Back in 2006, a large company in Chicago contracted my company to conduct an advanced information security controls assessment. In addition to looking for technical vulnerabilities—unpatched servers, web app vulnerabilities, open ports that should be closed, and the like—we were also contracted to conduct a social engineering assessment. On the first day of our technical assessment, our team noticed that the security officer in the client's downtown Chicago building handed us simple, black and white, thermal-printed visitor badges with our names, the name of our client, and the date. When lunchtime arrived, we left the building and asked if we needed to return the badges and get new ones when we returned in about an hour. Their response? "No, just make sure you're showing the badge when you come back in after lunch." My team and I looked at each other, knowing we had found our way in for the social engineering portion of our test.
After we completed the technical security assessment a week later, we started the social engineering phase. To our client's credit, nearly all of their personnel did the right things. When we picked up the phone and claimed to be a new employee who was missing VPN logon credentials, we were directed to the Help Desk, who correctly challenged us and didn't give us the credentials we requested. When we called the CEO's administrator, claiming to be from a speakers' booking agency, offering a $10,000 speaking fee, and asking for his home address and private phone number, we were correctly shut down.
We sent in one of our best social engineering resources, “Lisa” to exploit those visitors’ badges. Lisa was 26 years old, a professional actress, and could read people incredibly well. She didn't know a lot about technology...and she didn't need to. We used an old thermal printer to generate a new badge and sent her off to the building. Flashing her visitor's badge, she walked through the security gate with no questions asked. She proceeded to the main desk and warmly informed the receptionist that she had a meeting with the Help Desk Manager (whose name we found on LinkedIn). Lisa was told to proceed to the 26th floor. Removing her badge while in the elevator, she knocked on the secured door at the floor and was let in by a member of the IT team. "I hope you can help me: today's my first day in HR, and [the HR manager, whose name we also found on LinkedIn] asked me to come up here and have you guys create my network ID so that I can start working ASAP." Within 10 minutes, we had legitimate credentials and access to shared network drives with lots of tasty data. Our job was done.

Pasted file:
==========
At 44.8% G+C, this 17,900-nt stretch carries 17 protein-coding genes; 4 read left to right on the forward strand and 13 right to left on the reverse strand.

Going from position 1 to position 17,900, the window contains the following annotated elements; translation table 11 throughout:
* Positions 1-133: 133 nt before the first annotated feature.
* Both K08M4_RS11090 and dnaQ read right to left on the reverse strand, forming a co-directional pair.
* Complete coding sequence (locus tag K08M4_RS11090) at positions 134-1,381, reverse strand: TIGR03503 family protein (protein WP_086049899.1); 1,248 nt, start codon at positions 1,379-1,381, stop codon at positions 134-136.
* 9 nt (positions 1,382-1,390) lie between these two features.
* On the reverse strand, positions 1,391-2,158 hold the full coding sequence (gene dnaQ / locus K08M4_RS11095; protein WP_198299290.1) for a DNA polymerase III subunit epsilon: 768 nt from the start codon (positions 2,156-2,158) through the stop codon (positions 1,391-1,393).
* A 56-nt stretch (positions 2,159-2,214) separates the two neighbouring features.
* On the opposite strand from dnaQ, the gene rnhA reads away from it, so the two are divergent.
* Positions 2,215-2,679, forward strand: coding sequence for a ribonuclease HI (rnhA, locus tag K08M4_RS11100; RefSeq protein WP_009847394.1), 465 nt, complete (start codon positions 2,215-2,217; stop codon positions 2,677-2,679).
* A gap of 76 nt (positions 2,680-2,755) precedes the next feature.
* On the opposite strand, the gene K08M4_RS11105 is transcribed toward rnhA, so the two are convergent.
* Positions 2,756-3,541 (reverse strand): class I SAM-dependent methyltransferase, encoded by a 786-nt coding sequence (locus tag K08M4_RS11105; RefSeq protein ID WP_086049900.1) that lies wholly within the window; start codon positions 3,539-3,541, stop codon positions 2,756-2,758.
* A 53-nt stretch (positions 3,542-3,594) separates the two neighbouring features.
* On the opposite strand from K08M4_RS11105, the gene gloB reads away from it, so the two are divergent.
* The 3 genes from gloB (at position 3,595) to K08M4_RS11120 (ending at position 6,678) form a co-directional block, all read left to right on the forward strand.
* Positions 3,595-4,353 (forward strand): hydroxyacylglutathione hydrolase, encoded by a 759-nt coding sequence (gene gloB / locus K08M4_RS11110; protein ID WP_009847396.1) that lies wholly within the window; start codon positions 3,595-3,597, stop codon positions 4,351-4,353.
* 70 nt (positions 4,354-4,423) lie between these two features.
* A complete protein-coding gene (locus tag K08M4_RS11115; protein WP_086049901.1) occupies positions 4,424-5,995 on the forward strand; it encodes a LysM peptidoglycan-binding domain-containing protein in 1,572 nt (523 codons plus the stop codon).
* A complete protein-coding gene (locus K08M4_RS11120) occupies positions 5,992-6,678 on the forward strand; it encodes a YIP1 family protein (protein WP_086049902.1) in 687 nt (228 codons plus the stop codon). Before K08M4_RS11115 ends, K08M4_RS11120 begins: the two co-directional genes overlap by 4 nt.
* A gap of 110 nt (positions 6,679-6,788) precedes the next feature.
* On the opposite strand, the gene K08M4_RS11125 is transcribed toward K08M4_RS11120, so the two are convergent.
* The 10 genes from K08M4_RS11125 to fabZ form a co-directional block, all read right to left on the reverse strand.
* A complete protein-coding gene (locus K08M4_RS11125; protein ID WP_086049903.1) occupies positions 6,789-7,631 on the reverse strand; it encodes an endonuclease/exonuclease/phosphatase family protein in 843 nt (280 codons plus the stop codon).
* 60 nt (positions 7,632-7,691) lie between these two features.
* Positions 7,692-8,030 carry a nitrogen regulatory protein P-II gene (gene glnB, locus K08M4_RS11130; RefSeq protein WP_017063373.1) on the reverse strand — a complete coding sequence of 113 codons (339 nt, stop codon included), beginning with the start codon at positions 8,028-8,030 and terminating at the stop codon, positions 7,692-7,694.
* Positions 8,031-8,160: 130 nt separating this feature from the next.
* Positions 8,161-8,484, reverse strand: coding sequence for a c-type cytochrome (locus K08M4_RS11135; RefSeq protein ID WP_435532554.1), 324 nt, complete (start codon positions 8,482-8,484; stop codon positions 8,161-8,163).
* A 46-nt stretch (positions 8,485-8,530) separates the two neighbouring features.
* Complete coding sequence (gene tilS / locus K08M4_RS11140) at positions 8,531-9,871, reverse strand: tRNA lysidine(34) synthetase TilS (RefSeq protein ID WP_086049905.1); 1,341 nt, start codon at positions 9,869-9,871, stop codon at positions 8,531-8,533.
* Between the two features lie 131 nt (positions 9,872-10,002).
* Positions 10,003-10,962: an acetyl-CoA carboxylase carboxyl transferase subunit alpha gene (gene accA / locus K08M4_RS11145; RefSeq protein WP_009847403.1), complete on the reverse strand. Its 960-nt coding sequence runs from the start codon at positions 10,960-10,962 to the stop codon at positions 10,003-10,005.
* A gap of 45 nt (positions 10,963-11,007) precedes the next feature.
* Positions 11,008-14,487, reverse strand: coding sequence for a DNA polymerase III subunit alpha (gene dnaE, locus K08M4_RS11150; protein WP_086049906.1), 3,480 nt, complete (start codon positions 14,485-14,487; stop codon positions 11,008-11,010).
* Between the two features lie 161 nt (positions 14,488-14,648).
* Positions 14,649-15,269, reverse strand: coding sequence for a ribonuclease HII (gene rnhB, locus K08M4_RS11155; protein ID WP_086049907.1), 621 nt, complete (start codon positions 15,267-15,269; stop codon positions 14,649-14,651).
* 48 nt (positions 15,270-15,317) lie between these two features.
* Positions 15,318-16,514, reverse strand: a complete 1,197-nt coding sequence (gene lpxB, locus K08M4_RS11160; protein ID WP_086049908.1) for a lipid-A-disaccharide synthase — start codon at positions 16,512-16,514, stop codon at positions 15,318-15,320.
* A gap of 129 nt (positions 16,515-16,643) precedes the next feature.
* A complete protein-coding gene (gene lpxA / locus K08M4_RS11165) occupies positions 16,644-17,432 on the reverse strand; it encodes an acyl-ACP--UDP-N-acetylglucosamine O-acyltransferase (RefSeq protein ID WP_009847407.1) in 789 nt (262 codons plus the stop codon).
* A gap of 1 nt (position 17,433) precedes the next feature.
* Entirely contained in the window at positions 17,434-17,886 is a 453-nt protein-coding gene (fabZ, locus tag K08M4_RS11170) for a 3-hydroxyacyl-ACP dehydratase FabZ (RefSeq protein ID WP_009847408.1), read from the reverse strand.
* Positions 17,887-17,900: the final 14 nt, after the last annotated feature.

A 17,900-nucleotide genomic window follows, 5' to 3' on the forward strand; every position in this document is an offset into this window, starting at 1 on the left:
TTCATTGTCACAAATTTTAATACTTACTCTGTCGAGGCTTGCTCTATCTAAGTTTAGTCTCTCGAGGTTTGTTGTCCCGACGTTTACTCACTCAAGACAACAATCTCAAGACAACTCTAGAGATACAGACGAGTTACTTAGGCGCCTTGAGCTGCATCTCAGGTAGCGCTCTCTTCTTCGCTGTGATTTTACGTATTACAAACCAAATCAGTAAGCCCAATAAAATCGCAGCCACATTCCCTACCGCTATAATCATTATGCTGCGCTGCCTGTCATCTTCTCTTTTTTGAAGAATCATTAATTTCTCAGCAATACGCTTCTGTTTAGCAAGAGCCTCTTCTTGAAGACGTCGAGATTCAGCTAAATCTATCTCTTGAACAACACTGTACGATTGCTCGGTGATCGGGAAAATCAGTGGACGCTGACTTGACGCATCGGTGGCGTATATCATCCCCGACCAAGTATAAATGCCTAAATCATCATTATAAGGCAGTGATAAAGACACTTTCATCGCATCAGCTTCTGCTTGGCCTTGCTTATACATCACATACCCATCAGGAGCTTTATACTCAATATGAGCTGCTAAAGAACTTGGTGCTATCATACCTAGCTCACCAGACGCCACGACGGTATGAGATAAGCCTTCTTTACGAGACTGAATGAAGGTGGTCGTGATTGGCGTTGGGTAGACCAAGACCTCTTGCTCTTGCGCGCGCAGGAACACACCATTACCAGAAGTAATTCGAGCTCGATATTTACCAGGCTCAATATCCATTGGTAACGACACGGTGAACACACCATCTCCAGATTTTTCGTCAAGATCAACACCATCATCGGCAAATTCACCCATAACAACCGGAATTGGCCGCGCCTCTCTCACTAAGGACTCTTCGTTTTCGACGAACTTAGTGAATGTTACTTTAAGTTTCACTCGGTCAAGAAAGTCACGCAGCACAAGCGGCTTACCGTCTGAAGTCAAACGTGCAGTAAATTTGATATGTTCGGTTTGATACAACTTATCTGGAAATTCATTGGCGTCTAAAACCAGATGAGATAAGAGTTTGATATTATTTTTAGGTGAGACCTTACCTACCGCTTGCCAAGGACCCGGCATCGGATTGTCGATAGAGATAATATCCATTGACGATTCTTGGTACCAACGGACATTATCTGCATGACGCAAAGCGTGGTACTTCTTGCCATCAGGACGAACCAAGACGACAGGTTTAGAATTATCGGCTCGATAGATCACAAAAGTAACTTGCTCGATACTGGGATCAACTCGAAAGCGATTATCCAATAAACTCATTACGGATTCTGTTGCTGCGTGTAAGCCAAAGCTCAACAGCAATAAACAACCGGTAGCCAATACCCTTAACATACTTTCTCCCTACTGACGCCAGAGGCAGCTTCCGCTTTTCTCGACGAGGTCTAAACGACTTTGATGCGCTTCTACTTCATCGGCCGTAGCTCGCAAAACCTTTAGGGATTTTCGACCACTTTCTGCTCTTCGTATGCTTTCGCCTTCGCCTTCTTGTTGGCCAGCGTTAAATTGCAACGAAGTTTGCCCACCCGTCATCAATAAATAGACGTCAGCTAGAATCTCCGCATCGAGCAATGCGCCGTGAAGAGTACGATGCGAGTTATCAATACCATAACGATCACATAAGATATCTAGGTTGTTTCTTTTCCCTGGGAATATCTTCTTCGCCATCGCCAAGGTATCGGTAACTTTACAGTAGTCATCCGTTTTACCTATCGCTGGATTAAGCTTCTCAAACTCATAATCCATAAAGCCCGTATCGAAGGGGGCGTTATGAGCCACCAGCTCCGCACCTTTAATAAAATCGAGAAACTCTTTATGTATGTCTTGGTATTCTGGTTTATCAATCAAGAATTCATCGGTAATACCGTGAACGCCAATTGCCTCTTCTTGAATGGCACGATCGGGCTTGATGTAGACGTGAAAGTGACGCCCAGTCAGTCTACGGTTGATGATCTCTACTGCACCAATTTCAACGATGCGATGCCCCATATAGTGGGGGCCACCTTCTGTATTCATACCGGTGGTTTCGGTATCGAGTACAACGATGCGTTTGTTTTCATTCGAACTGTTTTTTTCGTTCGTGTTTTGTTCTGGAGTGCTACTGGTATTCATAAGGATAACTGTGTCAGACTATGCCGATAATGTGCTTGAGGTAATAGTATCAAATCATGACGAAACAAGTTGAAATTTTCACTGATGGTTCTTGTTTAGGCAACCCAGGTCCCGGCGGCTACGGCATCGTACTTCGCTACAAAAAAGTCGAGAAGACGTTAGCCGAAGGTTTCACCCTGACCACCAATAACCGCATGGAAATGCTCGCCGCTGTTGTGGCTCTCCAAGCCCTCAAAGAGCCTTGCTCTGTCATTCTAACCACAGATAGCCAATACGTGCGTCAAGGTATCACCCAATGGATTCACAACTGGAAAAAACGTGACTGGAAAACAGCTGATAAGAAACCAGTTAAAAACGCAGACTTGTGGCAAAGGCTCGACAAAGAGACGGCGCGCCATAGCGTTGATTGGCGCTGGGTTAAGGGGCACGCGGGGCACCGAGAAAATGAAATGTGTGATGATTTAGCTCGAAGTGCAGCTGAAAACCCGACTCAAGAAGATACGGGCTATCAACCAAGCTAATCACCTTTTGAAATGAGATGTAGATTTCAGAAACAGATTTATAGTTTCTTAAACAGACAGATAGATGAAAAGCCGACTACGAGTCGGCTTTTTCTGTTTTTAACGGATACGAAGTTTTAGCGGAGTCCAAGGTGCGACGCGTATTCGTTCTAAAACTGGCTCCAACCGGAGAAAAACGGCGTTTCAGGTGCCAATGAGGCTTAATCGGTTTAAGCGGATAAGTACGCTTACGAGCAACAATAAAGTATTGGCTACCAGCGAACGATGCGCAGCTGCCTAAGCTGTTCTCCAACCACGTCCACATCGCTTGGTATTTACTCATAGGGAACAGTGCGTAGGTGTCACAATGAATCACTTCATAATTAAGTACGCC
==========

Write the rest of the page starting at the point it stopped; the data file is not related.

This was eight years ago. As much as I would like to say that organizations aren't as susceptible to these techniques today, the sad fact is, these methodspale in comparison to what attackers are doing today. Perhaps the biggest difference between then and now is that the level of pretexting (intelligence gathering for the purpose of establishing trust with a potential target) has increased dramatically, thanks tosocial media. From personal sites such as Facebook and Instagram, to business tools such as LinkedIn, a substantial portion of a person's life can be pieced together. The attacker can impersonate a personal friend, employer, employee, or even a family member. This information can be exploited in a lot of different ways, most commonly through targeted phishing attacks.
So what can individuals and organizations do to limit the potentially damaging effects of social engineering attacks? Fortunately, there are some effective solutions:
- First, remember that people are usually the weakest link in the information security chain. It's usually not the case that people want to introduce malware into the network, or give up proprietary business information. But very often, they believe that "IT and the security guys" are handling threats at the perimeter of the network, and that once information is inside, it's been vetted and verified. That, of course, simply isn't the case. Anything that comes from the Internet—email, website content, links, or anything else—should be viewed with a degree of suspicion until verified.
- Second, people often trust other people more than they trust technology. Social engineers who attempt to exploit organizations and their employees are likely to come after tangential contacts: the CEO's administrative assistant, a non-executive member of the finance team, or interns who are more susceptible to not questioning any source that sounds authoritative. As Lisa proved, it’s not just the less technical employees that are at risk. A member of the IT staff can be fooled, too. Reinforce the idea that, unless you personally know someone and can verify their face or voice when communicating with them, they should not be fully trusted.
- Finally, don't forget that it's the job of law enforcement to go after the bad guys. By involving law enforcement when a social engineering attack has been thwarted—rather than simply letting it go and saying, "We did a good job!"—organizations can eliminate the threat for the attackers’ other victims.
Social engineering has come a long way in recent years, and the ways in which we use the Internet—including permissive sharing of information—have created a massive arsenal of tools for would-be attackers. But more effective training of employees and business partners, and a healthy dose of suspicion for activities and individuals that appear abnormal, organizations can limit the likelihood that these shadowy and artistic methods of information exploitation will succeed.